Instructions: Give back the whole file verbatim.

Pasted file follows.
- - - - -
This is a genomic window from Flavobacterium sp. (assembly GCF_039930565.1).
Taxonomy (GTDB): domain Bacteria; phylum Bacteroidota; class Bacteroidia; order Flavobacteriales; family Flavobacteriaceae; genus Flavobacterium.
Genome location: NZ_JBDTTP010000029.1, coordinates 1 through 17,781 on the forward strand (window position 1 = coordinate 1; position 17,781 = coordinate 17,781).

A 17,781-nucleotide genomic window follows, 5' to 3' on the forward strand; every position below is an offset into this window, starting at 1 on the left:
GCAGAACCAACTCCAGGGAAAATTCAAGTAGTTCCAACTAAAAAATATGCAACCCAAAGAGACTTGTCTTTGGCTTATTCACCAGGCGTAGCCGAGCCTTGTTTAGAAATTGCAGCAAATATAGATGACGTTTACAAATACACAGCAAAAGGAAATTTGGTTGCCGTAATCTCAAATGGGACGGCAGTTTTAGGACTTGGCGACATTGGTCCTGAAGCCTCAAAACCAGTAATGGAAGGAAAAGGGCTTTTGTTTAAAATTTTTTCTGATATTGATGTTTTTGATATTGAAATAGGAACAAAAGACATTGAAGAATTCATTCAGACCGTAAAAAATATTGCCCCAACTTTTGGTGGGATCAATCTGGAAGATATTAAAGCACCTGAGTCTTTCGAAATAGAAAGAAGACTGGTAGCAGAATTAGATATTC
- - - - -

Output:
This is a genomic window from Flavobacterium sp. (assembly GCF_039930565.1).
Taxonomy (GTDB): domain Bacteria; phylum Bacteroidota; class Bacteroidia; order Flavobacteriales; family Flavobacteriaceae; genus Flavobacterium.
Genome location: NZ_JBDTTP010000029.1, coordinates 1 through 17,781 on the forward strand (window position 1 = coordinate 1; position 17,781 = coordinate 17,781).

A 17,781-nucleotide genomic window follows, 5' to 3' on the forward strand; every position below is an offset into this window, starting at 1 on the left:
GCAGAACCAACTCCAGGGAAAATTCAAGTAGTTCCAACTAAAAAATATGCAACCCAAAGAGACTTGTCTTTGGCTTATTCACCAGGCGTAGCCGAGCCTTGTTTAGAAATTGCAGCAAATATAGATGACGTTTACAAATACACAGCAAAAGGAAATTTGGTTGCCGTAATCTCAAATGGGACGGCAGTTTTAGGACTTGGCGACATTGGTCCTGAAGCCTCAAAACCAGTAATGGAAGGAAAAGGGCTTTTGTTTAAAATTTTTTCTGATATTGATGTTTTTGATATTGAAATAGGAACAAAAGACATTGAAGAATTCATTCAGACCGTAAAAAATATTGCCCCAACTTTTGGTGGGATCAATCTGGAAGATATTAAAGCACCTGAGTCTTTCGAAATAGAAAGAAGACTGGTAGCAGAATTAGATATTC